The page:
Our Brand is Crisis review

crisis-posterMaybe if I weren’t such a stone cold political skeptic, I’d have had a better time with Our Brand is Crisis, but as it is, the murky ethics on display took me out of the film entirely, and did so in a matter of minutes. I assure you that I hate the rampant overuse of this word by people who simply don’t want to explore their discomfort beyond a surface level assessment of a cultural item, but this film was most definitely … ahem … problematic. And it’s a real shame too. Somewhere buried within this movie is an interesting, important film, one that could challenge our views of the powers that be, a la Wag the Dog, but it never comes to the surface.

Loosely based on the 2005 documentary of the same name, David Gordon Green’s comedy (Drama? Political statement?) tells the story of “Calamity” Jane Bodine (Sandra Bullock), the campaign manager of all campaign managers. She earned her nickname by being so shameless, so willing to forego ethics for cash, that she always gets her candidate elected. Well, unless the opposing candidate is being managed by Pat Candy (Billy Bob Thornton), her long time rival. The film opens with Jane long out of the politics game. She’s quit smoking, quit drinking, and is living a quiet life in a cozy mountain home. She’s taken up pottery and has, in her words, found peace in being calm. But all of this changed when she receives a visit from a few campaign workers looking to help a disgraced Bolivian presidential candidate climb the polls. Jane is resistant at first, but when she is offered a large sum of money, and a chance to defeat Candy – who is managing the opposition – she sells out and joins the team.

From here the film is a mish-mash of undercooked genre work. At times it’s a slapstick comedy, with Bullock acting manic and clumsy much to the chagrin of the stoic political folk around her. Other times it’s a drama, and we’re supposed to get wrapped up in political fast-talk. It even dips into “spunky professional lady” territory, where it tries to evoke films like Erin Brockovich, and trust me, this film is no Erin Brockovich. The only time the film really shines is when Thornton and Bullock share the screen. Their scenes evoke some of the loftier work of the Coens (it’s like a diet Intolerable Cruelty), but it still feels lacking. While the Coens are great at making protagonists of despicable people, the characters in Brand are simply despicable.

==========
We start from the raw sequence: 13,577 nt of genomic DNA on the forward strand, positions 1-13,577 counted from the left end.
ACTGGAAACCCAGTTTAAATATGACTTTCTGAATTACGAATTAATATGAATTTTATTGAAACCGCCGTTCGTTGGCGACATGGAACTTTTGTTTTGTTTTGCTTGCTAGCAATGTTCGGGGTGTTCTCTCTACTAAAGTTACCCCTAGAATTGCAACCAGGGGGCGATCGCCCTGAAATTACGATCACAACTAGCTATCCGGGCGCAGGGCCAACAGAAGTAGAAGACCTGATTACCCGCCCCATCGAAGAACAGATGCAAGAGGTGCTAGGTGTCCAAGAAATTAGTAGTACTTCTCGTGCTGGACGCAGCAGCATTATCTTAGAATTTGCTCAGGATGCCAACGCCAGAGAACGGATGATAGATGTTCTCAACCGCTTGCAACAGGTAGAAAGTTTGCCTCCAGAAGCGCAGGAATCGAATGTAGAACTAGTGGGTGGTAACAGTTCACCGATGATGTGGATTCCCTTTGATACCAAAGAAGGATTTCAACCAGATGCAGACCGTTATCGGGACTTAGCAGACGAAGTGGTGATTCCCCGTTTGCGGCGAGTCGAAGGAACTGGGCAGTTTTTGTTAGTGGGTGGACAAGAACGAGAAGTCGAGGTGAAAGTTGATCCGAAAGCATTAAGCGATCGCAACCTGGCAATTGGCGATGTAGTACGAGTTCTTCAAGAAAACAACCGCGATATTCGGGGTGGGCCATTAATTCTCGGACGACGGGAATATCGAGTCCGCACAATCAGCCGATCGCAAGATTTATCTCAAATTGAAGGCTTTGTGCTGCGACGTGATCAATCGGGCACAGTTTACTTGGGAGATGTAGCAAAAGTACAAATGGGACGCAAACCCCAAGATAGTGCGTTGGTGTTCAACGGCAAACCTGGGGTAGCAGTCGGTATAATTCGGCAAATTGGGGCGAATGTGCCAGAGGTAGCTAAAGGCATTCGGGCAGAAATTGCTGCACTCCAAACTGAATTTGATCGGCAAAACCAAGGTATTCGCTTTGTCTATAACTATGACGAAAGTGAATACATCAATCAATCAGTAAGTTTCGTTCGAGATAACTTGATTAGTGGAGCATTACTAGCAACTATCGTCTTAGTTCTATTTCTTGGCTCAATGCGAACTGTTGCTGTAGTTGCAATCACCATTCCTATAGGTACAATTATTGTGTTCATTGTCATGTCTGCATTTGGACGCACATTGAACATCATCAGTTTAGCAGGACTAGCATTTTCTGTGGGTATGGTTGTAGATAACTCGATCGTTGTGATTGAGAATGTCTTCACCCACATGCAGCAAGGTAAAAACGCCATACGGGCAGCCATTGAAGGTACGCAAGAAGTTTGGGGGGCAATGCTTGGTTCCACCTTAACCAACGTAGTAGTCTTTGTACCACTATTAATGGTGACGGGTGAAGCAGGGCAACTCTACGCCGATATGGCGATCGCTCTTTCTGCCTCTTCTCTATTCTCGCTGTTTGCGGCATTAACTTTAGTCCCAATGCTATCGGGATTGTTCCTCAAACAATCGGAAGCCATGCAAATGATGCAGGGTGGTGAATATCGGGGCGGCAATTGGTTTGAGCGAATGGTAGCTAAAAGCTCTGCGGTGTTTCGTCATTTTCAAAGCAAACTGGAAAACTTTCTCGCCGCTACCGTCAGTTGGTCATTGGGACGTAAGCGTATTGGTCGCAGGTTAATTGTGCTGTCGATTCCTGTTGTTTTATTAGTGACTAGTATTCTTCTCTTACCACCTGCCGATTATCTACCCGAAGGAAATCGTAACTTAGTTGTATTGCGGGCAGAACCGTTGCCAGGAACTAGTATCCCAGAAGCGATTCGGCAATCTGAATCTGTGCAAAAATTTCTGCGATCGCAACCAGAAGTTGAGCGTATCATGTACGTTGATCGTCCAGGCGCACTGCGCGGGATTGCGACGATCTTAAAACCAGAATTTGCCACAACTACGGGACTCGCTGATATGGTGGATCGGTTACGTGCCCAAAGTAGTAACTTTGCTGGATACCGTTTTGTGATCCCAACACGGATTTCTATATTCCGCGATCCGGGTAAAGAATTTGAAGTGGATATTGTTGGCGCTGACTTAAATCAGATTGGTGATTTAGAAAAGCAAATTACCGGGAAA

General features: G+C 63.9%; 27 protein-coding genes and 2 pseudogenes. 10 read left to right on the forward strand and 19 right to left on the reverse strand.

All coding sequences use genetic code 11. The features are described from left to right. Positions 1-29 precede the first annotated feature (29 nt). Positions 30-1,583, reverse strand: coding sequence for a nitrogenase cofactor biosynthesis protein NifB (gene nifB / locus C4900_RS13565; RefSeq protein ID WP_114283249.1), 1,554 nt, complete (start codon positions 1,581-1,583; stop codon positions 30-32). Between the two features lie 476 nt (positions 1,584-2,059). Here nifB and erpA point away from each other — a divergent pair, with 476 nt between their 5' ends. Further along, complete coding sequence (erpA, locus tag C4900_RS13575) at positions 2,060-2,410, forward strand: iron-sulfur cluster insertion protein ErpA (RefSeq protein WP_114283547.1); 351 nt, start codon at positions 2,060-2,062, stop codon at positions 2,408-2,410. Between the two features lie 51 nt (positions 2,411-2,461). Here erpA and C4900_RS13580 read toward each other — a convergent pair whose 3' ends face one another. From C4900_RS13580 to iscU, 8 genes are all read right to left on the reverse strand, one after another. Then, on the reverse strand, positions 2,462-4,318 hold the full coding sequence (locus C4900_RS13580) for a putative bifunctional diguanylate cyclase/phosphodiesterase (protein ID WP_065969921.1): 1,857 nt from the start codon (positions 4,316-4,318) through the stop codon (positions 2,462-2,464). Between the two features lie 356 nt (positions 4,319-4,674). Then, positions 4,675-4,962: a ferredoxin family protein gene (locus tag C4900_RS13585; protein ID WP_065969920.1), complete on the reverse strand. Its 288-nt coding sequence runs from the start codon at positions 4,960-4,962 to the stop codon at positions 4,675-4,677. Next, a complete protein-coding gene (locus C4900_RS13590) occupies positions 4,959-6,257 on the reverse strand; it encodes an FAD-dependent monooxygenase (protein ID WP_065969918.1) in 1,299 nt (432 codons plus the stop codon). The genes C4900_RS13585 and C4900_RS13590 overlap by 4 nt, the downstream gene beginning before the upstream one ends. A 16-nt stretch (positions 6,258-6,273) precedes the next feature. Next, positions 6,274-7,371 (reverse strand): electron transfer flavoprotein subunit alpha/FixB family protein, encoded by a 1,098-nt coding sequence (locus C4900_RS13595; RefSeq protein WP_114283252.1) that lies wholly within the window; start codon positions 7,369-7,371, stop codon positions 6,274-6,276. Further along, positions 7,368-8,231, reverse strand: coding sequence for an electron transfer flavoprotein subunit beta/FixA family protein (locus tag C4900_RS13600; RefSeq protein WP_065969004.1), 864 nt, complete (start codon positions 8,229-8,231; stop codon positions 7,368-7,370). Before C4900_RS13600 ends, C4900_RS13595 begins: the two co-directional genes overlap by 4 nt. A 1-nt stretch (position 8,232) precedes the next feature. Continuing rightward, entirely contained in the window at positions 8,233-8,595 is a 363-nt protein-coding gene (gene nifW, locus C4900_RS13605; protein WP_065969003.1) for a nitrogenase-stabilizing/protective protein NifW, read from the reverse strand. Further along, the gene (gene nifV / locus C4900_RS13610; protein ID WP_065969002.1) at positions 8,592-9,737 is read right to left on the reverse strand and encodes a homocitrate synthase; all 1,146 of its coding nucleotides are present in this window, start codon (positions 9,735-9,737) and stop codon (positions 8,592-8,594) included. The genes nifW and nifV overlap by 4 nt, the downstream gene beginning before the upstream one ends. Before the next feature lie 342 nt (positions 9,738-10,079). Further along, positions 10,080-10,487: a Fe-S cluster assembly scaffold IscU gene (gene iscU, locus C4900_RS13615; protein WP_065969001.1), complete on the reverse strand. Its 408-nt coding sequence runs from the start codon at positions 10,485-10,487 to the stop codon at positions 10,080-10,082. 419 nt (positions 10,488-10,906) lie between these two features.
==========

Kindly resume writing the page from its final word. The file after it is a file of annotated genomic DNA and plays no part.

And therein lies my accusations of the film being problematic. There is no reason to root for anyone. Jane has been bought by vengeance and simple greed to work a campaign for a candidate who we know is a poor choice for Bolivia. She sells out her own personal growth in an upsetting way, and were told to root for her simply because she’s Sandra Bullock. The opposing candidate isn’t painted as good or bad, but we want him to lose simply because. Meanwhile, the people of Bolivia are just a brown-skinned, nameless, faceless nuisance; a hurdle over which our lead characters must jump in order to be expressly villainous. In fact, the only Bolivian voter with any sort of arc is essentially screwed out of any chance for a good life simply because he has he audacity to be hopeful and idealistic. It’s hard to laugh at even the highest quality gags when this veil of mean-spiritedness hangs over the entire film, and with the film being so overtly bland, there’s no chance for any of it to play as subversive fun (once again, I cite the Coen brothers). Late in the game there is an effort to redeem Jane’s character, but it’s extremely late in the game (like, in the seconds before the credits roll), and it’s much too little — the damage is long since done.

crisis-postThe real tragedy here is that the performances are all fantastic. Bullock has star-power in spades, and it’s all earned. Thornton is never not good, and he’s clearly having fun here. Ann Dowd is underused, but brings a class to the proceedings matched only by that of Anthony Mackie, who simply drips charisma. Scoot McNairy is the arbiter of the film’s most successful attempts at humor, and makes a strong case for himself as a cinematic chameleon (he’s like a Gary Oldman in that I don’t know what he actually looks or sounds like). The standout performance however, goes to Joaquim de Almeida, as our presidential hopeful. He plays Senator Castillo in such a believable way, that I’d think he were an actual politician if not for my love of Fast Five (in which he’s plays essentially the same character).

As I said before, I’m a devout political skeptic, so watching a story about America capitalizing foreign campaign management just feels ooky to me. Perhaps someone less hardened by their own cynicism will find the film enjoyable (there certainly are a lot of potentially fun moments — I just couldn’t abide them), and I really hope they do, because it’s a competently made film by a filmmaker I generally like. But for my taste, it’s just too damn … ahem … problematic.

Our Brand in Crisis opens today in Philly area theaters.

Official site.

Author: Dan Scully

Dan Scully is a film buff and humorist living in a tiny apartment in Philadelphia. He hosts the podcast I Like to Movie Movie and is the proud father to twin cactuses named Riggs & Murtaugh. Also, he doesn’t really mind when Batman kills people. Follow him on Twitter and Letterboxd.

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